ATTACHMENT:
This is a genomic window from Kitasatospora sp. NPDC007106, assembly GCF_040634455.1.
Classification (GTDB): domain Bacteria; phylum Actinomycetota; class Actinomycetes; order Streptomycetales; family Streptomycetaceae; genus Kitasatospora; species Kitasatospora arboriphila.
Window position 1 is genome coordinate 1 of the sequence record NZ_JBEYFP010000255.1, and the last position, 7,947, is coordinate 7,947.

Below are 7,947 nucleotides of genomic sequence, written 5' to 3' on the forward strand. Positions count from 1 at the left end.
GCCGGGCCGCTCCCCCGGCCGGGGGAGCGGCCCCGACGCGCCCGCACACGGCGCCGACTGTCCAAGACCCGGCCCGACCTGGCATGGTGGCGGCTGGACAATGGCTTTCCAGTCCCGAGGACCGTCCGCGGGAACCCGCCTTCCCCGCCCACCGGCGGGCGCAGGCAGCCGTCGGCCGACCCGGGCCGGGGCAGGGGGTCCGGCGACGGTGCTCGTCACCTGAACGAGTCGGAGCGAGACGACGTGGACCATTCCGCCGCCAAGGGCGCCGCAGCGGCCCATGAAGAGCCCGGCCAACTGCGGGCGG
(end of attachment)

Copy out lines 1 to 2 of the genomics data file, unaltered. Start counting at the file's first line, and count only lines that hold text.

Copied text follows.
This is a genomic window from Kitasatospora sp. NPDC007106, assembly GCF_040634455.1.
Classification (GTDB): domain Bacteria; phylum Actinomycetota; class Actinomycetes; order Streptomycetales; family Streptomycetaceae; genus Kitasatospora; species Kitasatospora arboriphila.